White House hopeful Sen. Kamala HarrisKamala HarrisBiden, Harris push big lie about Border Patrol Two 'View' hosts test positive for coronavirus ahead of Harris interview Rep. Karen Bass to run for mayor of Los Angeles: report MORE (D-Calif.) released a $100 billion plan to invest in black homeownership Saturday, saying the proposal was one step toward closing the overall racial wealth gap.
Harris cited a study saying eliminating racial disparities in homeownership could boost the median black wealth by $32,113 per household and shrink the wealth gap between black and white households by 31 percent. The plan would have similar impacts for Hispanic households.
“So we must right the wrong and, after generations of discrimination, give black families a real shot at homeownership, historically one of the most powerful drivers of wealth,” Harris told the Essence Festival on Saturday in New Orleans.
The plan would establish a $100 billion-dollar grant through the Department of Housing and Urban Development, of which up to $25,000 can be given to families or individuals to help with down payments and closing costs. Harris’s campaign said the grant could benefit up to 4 million families.
The grant is specifically for those who are purchasing a principal residence and have lived for at least 10 years in a historically redlined community. Grantee families cannot have an annual income of more than $100,000 or $125,000 in high-cost areas, and grantee individuals cannot make more than $50,000 or $75,000 in high-cost areas.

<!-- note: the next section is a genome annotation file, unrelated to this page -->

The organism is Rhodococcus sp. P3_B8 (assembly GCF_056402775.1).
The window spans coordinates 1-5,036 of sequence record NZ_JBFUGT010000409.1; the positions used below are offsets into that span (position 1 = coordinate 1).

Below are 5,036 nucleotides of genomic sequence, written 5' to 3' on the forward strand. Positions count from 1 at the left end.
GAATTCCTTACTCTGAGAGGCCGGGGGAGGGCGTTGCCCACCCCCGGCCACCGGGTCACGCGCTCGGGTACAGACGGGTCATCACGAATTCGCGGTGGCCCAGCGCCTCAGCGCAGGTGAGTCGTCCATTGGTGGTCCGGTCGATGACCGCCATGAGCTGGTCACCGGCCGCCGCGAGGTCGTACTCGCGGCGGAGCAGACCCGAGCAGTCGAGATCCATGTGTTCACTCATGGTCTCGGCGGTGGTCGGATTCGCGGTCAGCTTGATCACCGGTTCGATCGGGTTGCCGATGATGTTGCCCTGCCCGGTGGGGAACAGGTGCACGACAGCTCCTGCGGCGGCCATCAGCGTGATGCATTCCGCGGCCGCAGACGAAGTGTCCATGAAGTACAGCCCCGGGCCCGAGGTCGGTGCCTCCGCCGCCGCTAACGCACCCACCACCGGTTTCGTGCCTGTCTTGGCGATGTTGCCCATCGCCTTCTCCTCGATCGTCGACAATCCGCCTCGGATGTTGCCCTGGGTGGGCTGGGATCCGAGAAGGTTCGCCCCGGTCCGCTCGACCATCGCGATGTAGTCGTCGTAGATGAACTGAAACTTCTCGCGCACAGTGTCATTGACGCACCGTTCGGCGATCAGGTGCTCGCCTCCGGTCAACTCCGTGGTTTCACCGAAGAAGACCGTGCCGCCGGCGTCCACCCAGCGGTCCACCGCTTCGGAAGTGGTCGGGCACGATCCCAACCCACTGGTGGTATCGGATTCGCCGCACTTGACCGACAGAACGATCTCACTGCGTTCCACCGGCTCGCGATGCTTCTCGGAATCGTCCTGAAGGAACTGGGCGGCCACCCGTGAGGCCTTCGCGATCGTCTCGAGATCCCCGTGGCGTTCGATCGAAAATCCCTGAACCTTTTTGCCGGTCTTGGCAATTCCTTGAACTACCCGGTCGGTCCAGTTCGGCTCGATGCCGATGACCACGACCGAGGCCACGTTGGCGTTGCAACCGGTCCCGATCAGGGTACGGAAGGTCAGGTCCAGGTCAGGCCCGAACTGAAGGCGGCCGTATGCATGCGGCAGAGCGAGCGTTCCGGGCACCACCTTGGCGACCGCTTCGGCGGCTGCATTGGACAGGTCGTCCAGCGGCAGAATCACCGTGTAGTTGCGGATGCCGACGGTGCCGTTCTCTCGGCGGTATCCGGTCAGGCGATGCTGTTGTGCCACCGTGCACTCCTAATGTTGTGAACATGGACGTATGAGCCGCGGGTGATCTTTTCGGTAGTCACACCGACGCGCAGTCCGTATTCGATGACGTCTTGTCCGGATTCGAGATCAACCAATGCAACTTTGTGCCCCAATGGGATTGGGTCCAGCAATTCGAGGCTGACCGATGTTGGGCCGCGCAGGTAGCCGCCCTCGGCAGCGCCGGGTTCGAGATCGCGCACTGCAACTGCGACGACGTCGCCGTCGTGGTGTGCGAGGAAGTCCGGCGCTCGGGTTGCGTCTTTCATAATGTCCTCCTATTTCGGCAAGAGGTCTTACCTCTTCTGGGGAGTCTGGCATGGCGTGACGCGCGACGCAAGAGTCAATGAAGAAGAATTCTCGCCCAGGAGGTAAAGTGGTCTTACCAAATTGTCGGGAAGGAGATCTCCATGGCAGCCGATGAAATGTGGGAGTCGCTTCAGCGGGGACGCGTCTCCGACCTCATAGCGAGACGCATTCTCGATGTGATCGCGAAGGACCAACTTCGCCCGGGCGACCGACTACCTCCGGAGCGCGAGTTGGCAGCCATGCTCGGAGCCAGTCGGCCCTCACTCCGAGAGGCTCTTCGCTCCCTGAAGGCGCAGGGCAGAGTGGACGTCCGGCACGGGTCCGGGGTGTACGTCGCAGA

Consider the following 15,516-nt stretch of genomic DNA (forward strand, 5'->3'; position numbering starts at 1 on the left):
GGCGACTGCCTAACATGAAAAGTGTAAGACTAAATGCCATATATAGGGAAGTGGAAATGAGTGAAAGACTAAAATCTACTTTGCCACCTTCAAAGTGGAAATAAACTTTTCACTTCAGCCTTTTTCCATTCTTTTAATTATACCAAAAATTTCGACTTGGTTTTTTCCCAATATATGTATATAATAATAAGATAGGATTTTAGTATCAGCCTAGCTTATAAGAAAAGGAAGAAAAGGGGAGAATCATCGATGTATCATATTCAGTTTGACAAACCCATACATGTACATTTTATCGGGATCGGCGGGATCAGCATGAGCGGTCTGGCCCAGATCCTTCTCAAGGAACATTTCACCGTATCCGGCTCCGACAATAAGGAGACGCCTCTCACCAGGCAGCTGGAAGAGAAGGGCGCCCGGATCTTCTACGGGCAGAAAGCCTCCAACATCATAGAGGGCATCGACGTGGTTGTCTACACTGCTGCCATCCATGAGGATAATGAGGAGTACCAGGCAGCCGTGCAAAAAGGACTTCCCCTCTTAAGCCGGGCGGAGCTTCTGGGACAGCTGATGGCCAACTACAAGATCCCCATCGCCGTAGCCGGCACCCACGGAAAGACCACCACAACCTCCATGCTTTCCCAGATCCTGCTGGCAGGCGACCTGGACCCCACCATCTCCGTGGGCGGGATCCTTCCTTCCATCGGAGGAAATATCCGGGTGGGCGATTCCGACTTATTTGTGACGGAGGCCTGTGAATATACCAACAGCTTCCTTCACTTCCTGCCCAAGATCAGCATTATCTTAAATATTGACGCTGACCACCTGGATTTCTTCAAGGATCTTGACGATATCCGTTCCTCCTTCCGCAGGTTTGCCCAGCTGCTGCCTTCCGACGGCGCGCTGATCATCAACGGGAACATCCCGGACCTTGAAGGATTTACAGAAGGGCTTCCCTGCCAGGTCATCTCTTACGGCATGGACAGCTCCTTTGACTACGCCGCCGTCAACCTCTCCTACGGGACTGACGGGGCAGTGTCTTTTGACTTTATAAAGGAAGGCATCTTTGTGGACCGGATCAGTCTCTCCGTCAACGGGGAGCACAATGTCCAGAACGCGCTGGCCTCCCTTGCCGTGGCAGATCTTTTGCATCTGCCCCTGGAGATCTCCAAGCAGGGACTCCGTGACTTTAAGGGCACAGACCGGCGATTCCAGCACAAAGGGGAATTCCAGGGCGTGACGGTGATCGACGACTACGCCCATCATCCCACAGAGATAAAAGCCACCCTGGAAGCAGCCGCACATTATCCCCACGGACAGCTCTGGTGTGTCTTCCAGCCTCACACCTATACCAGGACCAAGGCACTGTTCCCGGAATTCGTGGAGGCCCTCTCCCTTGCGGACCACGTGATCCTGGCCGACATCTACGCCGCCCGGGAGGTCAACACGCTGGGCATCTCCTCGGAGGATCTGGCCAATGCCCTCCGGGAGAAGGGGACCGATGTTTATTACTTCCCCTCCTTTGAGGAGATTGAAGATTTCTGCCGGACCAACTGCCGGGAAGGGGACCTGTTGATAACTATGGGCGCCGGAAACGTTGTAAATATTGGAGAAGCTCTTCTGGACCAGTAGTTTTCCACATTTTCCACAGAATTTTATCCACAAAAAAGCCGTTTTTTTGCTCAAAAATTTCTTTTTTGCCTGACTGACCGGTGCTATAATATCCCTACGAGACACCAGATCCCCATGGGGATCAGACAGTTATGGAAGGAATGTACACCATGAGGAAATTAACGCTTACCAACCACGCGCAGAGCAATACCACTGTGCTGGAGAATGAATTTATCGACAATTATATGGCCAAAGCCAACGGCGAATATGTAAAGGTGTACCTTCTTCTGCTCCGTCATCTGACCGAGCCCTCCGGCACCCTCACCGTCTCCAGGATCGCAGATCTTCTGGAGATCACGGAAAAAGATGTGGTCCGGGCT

Redlining refers to the practice of banks to refuse to lend to poor and minority communities.
Harris’s proposal would also strengthen enforcement of anti-discrimination laws to prevent discrimination in home sales, rentals and loans and expand funding for the Housing Education and Counseling program, which provides financial literacy for first-time homeowners.
“By taking these steps, we can shrink the wealth gap between black and white households by at least one-third,” Harris said Saturday.
Harris, one of three black candidates running in the Democratic presidential primary, has sought to expand her appeal among African American voters in recent weeks, saying after last week’s debate that she’s still introducing herself to America. She hinted in New Orleans that she will roll out more policies to help close the racial wealth gaps in America.
“In the coming weeks, I’ll announce new investments to support black entrepreneurs and business owners by increasing access to capital and credit,” she said. “By taking these challenges on, we can close that gap. And that not only lifts up black America; it lifts up all of America.”